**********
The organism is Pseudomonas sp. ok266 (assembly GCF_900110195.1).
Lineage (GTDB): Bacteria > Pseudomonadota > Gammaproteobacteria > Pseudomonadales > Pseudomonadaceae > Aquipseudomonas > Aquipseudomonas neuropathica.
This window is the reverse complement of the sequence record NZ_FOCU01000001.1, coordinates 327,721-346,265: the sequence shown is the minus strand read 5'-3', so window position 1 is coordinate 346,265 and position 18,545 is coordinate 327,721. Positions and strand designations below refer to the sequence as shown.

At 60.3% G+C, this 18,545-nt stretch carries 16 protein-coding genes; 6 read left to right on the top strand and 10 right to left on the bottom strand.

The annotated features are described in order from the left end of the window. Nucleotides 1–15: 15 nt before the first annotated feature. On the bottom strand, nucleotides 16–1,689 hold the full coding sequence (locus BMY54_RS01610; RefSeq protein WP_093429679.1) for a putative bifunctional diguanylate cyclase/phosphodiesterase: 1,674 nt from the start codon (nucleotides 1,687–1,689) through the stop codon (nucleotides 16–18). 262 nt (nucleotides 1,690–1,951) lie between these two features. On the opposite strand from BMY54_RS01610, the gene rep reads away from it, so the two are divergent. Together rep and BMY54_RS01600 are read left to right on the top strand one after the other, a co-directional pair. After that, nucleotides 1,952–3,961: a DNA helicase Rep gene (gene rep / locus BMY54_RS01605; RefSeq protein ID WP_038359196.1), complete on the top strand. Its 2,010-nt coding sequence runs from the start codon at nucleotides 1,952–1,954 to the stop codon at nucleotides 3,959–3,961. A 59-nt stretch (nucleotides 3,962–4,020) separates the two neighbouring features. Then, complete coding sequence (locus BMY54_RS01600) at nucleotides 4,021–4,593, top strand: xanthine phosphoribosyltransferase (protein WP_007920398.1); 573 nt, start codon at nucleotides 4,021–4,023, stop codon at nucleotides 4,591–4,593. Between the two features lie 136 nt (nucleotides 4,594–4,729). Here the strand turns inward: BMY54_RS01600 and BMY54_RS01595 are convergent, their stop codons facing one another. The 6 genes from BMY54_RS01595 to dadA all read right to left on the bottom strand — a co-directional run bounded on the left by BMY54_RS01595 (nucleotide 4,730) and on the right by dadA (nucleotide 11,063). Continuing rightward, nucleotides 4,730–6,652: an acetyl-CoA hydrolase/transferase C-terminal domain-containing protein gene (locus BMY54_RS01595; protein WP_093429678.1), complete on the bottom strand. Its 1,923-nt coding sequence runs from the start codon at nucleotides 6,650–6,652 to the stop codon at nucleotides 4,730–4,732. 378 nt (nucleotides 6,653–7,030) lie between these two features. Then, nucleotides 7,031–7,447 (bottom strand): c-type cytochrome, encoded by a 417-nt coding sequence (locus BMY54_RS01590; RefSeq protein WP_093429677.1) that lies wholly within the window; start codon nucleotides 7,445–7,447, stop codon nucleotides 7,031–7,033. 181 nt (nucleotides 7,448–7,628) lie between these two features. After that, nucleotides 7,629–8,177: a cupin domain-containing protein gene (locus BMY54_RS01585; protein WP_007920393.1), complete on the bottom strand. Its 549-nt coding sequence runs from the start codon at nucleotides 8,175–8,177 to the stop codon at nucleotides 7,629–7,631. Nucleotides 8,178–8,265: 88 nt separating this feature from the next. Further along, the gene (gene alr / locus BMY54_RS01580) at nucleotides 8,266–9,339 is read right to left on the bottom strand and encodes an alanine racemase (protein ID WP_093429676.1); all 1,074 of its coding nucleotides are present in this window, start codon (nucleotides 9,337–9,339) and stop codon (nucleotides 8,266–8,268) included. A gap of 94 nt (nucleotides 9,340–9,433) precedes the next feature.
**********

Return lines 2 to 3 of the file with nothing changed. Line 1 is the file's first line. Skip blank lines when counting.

Lineage (GTDB): Bacteria > Pseudomonadota > Gammaproteobacteria > Pseudomonadales > Pseudomonadaceae > Aquipseudomonas > Aquipseudomonas neuropathica.
This window is the reverse complement of the sequence record NZ_FOCU01000001.1, coordinates 327,721-346,265: the sequence shown is the minus strand read 5'-3', so window position 1 is coordinate 346,265 and position 18,545 is coordinate 327,721. Positions and strand designations below refer to the sequence as shown.